RS: Well, it is just extraordinary. You’d never believe it until you put one stone against another. There is what you imagined to be a perfect D next to something utterly mind blowing. The other thing I know is that even my own eyesight, if I’m looking at a stone with both eyes open using a colour card (a white card utilised to grade diamond colours) and I then close one eye, open it, close the other eye, they’re are different colours. One eye looking at it says it’s a D and the other says it’s an E colour. It is very important money wise because there’s a 10%, maybe more, difference with the price. So I’ve got a buying eye and a selling eye!
AK: Very funny!
AK: Fluorescent stones are often thought of as lesser diamonds and ignored, because of this factor they are generally less expensive, what is your view?
RS: In my opinion, there’s nothing wrong with fluorescence and people downgrade it unnecessarily, particularly in the lower coloured stones. You will only see the fluorescence in a darker stone under a lamp or inside with artificial light, but when you take it to daylight the UV rays cancel out the fluorescence in the stone and make it look up to two grades better than it is, sometimes even more. I remember the first time I bought a stone in daylight which I shouldn’t have done without appropriate grading facilities. It was a 2.00ct stone with fluorescence, which I didn’t know about in those very early days. It was a 20% devaluation on the stone, actually even more, 25%, so I soon learnt my lesson!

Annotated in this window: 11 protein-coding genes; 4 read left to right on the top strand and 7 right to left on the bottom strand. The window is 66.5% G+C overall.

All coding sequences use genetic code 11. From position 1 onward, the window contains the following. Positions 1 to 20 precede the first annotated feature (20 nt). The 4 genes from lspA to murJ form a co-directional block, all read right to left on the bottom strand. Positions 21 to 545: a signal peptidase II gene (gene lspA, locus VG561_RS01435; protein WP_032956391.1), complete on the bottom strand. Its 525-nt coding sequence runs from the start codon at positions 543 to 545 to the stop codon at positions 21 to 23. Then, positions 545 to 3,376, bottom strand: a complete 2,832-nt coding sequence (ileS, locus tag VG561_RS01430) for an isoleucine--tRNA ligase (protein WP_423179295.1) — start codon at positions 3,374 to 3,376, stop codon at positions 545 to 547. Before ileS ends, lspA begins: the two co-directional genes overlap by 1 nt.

AK: Finally, what is your favourite diamond story?
RS: There are so many in this trade but my favourite is a combination of two. The first is rather famous and the second lesser known. Belinda my wife and I were at a garden party after some countryside horse trials. One of the party asked me about my business and it led into the early 20th century tale about Mr Asscher who was the man who cut the largest diamond ever found, the 3,000ct Cullinan rough diamond. It was sent from South Africa to England, apparently by post! On arrival, having studied the stone for three months, Mr Asscher attempted to cleave (cut) the stone but the chisel and hammer went one way, the stone the other. It didn’t cleave but, most importantly, it didn't break either. He apparently fainted because of stress of breaking this priceless gem.
So, I was telling this story at the party when one of the group hailed me and said, "Richard, I don’t want to spoil your story but I can add to it. When I was Aide-de-camp to the Queen many years ago, I visited the factory of Asscher in Amsterdam with HM Queen Elizabeth. As you know, the Cullinan was initially cut in half; one is in the Crown Jewels at a mere 300ct, the biggest in the Sceptre and Cross at 500ct; so those are the two largest stones. Then there are a further seven big stones, the off-cuts, that are recorded but less often talked about. So I was standing behind Her Majesty when she met Mr Asscher himself. He was relating the whole story to her about the trouble and honour of cleaving the stone. Tears were in his eyes as he was telling his story. He said to her that he never knew what happened to the other diamonds because, of course, 3,000 carats, there are the other 'bits'. The Queen then pronounced, "Ah, Mr Asscher. I’m glad you’ve mentioned that because I’ve got them here with me”. She opened her handbag and pulled out the stones and said, “Here they are. We call them Granny’s chips!”
Richard Shepherd can be found most Tuesdays and Thursdays at the GUY&MAX salon in Shepherd market, Mayfair for advice on diamonds.